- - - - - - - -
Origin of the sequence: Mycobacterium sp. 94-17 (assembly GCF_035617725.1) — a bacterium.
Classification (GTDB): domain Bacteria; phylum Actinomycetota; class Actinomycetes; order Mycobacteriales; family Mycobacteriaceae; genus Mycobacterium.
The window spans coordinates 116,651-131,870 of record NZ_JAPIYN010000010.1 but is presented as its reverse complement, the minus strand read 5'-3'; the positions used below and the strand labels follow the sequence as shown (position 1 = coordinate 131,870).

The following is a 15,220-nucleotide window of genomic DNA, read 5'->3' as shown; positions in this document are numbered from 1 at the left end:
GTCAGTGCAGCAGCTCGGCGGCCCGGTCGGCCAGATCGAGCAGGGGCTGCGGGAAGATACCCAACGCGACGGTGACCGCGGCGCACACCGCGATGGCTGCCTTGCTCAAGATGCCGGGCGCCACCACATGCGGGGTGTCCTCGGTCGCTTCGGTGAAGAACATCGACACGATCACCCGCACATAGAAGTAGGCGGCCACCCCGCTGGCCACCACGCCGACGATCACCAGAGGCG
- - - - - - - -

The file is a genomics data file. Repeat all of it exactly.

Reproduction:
Origin of the sequence: Mycobacterium sp. 94-17 (assembly GCF_035617725.1) — a bacterium.
Classification (GTDB): domain Bacteria; phylum Actinomycetota; class Actinomycetes; order Mycobacteriales; family Mycobacteriaceae; genus Mycobacterium.
The window spans coordinates 116,651-131,870 of record NZ_JAPIYN010000010.1 but is presented as its reverse complement, the minus strand read 5'-3'; the positions used below and the strand labels follow the sequence as shown (position 1 = coordinate 131,870).

The following is a 15,220-nucleotide window of genomic DNA, read 5'->3' as shown; positions in this document are numbered from 1 at the left end:
GTCAGTGCAGCAGCTCGGCGGCCCGGTCGGCCAGATCGAGCAGGGGCTGCGGGAAGATACCCAACGCGACGGTGACCGCGGCGCACACCGCGATGGCTGCCTTGCTCAAGATGCCGGGCGCCACCACATGCGGGGTGTCCTCGGTCGCTTCGGTGAAGAACATCGACACGATCACCCGCACATAGAAGTAGGCGGCCACCCCGCTGGCCACCACGCCGACGATCACCAGAGGCG